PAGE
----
Natural selection causing microsatellite divergence in wild emmer wheat at the ecologically variable microsite at Ammiad, Israel
- Cite this article as:
- Li, YC., Röder, M., Fahima, T. et al. Theor Appl Genet (2000) 100: 985. doi:10.1007/s001220051380
- 132 Downloads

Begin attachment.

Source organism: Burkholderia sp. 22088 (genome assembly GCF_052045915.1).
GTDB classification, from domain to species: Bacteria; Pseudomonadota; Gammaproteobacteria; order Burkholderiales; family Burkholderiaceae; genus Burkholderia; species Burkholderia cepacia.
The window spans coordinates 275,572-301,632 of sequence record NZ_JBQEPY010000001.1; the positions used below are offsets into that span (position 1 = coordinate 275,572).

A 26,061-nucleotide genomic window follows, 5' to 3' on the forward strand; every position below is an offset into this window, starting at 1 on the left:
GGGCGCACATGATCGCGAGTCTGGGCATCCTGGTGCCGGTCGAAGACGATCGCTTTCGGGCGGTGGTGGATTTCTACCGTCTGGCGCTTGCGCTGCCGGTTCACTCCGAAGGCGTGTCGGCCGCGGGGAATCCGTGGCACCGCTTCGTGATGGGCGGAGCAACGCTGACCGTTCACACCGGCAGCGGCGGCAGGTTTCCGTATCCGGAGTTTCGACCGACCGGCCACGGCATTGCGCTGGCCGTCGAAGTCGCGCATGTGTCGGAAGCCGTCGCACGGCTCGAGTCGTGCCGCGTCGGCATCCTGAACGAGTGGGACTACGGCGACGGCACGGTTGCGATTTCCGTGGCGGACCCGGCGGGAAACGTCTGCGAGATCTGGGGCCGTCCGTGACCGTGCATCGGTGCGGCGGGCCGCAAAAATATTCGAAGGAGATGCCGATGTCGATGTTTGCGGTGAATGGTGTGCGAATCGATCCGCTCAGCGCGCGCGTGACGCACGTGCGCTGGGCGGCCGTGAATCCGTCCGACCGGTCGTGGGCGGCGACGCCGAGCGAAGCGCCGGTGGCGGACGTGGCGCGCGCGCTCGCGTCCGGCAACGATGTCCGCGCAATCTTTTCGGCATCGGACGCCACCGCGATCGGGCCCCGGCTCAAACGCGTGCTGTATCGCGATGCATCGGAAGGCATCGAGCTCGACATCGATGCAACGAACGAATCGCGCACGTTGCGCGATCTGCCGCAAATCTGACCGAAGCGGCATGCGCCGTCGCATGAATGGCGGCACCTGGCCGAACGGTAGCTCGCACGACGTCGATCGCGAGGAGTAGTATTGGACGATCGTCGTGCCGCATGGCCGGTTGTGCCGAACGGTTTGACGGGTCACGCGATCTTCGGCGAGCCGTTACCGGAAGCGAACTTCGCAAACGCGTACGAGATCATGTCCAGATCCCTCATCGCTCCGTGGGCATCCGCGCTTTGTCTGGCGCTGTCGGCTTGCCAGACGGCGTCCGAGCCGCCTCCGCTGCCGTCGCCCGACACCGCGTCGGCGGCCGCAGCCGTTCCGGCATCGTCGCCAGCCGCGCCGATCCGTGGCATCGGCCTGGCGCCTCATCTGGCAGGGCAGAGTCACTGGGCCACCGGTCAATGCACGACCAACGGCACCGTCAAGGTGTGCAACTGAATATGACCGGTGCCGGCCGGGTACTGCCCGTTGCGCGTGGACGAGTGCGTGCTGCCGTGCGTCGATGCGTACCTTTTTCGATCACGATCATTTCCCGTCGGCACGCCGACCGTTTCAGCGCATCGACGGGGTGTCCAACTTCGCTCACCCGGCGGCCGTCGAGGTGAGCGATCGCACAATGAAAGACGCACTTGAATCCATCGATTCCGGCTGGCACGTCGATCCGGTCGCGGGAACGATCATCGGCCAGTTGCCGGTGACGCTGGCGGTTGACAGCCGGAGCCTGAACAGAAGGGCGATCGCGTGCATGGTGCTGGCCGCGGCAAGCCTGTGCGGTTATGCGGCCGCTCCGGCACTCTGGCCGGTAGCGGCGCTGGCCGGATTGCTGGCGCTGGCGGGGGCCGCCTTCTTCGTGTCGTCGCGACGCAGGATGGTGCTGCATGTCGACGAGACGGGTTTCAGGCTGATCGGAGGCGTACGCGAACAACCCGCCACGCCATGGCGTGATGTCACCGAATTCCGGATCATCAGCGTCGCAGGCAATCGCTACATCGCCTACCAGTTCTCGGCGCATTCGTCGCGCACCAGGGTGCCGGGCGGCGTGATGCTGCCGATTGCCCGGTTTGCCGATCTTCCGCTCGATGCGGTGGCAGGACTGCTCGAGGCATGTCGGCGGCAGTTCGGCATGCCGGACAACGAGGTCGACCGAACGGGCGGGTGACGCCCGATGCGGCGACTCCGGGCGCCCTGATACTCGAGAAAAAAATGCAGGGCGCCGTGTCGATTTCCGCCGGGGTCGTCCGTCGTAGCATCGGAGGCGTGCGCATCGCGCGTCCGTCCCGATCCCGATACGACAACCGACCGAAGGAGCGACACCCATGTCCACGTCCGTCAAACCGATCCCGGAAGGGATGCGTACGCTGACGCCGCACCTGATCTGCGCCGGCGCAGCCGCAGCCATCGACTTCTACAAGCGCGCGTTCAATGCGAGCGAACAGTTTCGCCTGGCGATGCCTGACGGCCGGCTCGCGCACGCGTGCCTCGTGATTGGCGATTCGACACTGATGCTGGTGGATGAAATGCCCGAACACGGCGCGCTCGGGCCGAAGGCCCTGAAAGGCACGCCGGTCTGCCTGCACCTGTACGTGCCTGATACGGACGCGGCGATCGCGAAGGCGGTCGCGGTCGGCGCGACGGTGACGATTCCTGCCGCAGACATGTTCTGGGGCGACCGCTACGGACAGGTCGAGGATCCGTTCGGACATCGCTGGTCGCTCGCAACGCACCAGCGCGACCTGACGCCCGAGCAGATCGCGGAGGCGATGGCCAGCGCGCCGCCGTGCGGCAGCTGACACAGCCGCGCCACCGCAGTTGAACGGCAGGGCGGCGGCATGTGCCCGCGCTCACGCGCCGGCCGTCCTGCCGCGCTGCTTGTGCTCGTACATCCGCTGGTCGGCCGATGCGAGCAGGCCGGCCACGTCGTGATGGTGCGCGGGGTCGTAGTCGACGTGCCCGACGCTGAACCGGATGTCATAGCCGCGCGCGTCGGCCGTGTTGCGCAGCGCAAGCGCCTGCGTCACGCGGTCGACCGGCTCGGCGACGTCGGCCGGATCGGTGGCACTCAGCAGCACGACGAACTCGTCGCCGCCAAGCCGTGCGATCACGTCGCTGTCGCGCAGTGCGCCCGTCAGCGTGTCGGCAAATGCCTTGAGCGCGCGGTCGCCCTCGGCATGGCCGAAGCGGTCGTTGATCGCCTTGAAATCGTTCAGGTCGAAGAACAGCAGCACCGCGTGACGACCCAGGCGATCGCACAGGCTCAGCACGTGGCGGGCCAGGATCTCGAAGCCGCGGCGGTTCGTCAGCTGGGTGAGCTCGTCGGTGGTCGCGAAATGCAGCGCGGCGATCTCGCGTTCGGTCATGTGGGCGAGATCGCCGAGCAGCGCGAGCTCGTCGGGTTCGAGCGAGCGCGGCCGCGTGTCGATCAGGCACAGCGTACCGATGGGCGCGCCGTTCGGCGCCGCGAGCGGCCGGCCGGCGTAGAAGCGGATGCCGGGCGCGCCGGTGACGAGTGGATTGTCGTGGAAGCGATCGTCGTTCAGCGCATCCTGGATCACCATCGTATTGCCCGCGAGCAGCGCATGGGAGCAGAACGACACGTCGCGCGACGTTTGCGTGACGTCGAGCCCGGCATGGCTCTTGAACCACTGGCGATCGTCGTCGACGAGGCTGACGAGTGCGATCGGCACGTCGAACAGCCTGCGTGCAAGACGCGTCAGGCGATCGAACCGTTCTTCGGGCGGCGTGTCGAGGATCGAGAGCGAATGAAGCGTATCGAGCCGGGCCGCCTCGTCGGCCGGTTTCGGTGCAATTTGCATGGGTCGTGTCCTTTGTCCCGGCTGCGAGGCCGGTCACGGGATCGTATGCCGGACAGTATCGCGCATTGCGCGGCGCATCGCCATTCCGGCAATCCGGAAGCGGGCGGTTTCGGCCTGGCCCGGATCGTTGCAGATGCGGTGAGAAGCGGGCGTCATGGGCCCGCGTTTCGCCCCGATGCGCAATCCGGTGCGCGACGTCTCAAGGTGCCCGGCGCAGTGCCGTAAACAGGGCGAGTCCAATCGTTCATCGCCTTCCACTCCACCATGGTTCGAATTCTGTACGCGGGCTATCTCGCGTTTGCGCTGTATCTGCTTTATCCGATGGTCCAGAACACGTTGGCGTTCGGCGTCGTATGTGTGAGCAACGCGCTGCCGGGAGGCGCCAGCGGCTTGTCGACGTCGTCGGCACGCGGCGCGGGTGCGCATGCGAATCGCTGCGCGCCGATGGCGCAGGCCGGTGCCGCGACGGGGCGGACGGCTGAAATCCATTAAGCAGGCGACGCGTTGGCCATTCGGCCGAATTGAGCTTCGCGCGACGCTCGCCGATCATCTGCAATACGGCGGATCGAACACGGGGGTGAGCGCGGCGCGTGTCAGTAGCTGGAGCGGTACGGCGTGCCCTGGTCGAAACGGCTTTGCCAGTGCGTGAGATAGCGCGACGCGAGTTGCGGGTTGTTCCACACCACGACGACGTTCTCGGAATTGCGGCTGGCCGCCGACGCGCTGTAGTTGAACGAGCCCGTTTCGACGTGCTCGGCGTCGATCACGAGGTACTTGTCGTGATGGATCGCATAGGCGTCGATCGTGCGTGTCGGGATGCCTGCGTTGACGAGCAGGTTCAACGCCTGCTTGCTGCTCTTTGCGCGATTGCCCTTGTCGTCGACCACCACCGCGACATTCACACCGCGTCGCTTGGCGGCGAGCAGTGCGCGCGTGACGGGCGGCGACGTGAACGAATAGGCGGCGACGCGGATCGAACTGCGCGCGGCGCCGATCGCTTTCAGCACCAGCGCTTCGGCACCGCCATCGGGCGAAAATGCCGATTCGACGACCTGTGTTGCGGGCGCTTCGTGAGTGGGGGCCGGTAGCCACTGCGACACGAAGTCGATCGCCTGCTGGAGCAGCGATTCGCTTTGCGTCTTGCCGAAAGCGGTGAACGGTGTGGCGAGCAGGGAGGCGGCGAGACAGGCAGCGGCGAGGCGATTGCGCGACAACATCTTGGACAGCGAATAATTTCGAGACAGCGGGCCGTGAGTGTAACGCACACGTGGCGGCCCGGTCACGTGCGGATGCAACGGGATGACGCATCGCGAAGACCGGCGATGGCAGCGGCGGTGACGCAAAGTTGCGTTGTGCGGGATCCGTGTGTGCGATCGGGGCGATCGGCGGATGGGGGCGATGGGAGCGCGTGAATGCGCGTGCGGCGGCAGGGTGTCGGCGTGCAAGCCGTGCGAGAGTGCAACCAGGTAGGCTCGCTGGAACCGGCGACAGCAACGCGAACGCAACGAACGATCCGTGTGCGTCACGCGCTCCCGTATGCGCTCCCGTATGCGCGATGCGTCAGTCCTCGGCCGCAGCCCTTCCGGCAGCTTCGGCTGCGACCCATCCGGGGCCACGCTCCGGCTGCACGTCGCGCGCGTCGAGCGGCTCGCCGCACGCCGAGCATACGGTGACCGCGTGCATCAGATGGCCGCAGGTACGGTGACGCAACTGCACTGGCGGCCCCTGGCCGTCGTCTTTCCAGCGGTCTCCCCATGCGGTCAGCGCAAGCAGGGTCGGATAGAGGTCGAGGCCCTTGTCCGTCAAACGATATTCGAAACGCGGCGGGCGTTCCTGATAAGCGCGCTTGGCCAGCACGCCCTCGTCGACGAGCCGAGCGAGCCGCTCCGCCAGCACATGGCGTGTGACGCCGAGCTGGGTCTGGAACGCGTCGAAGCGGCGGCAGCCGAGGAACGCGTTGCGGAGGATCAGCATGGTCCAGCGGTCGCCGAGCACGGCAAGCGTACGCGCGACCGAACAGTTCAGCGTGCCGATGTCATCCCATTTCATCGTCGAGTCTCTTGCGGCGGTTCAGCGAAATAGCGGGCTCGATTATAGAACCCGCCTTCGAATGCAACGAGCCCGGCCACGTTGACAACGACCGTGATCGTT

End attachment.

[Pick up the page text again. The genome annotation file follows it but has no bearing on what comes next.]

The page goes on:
Genetic diversity at 28 microsatellite loci was studied in a natural population of Triticum dicoccoides at the Ammiad microsite, north of the Sea of Galilee, Israel. This microsite was subdivided into four major habitats, North, Valley, Ridge and Karst, and further subdivided into nine subhabitats. The units thus defined showed strong and highly significant differentiation in ecological factors; in particular with respect to cover, proximity and height of rocks, and surface soil moisture after early rains. The results showed that allele distributions at microsatellite loci were nonrandom and associated with habitats. Significant genetic differentiation and variation in repeat number were found among subpopulations in the four major habitats and nine subhabitats. Habitat-specific and -unique alleles and linkage disequilibria were observed in the Karst subpopulation. The subpopulations dwelling in drier habitats and subhabitats showed higher genetic diversities at microsatellite loci. These results suggest that natural selection, presumably through aridity stress, acts upon microsatellite divergence predominantly on noncoding sequences, thereby contributing to differences in fitness.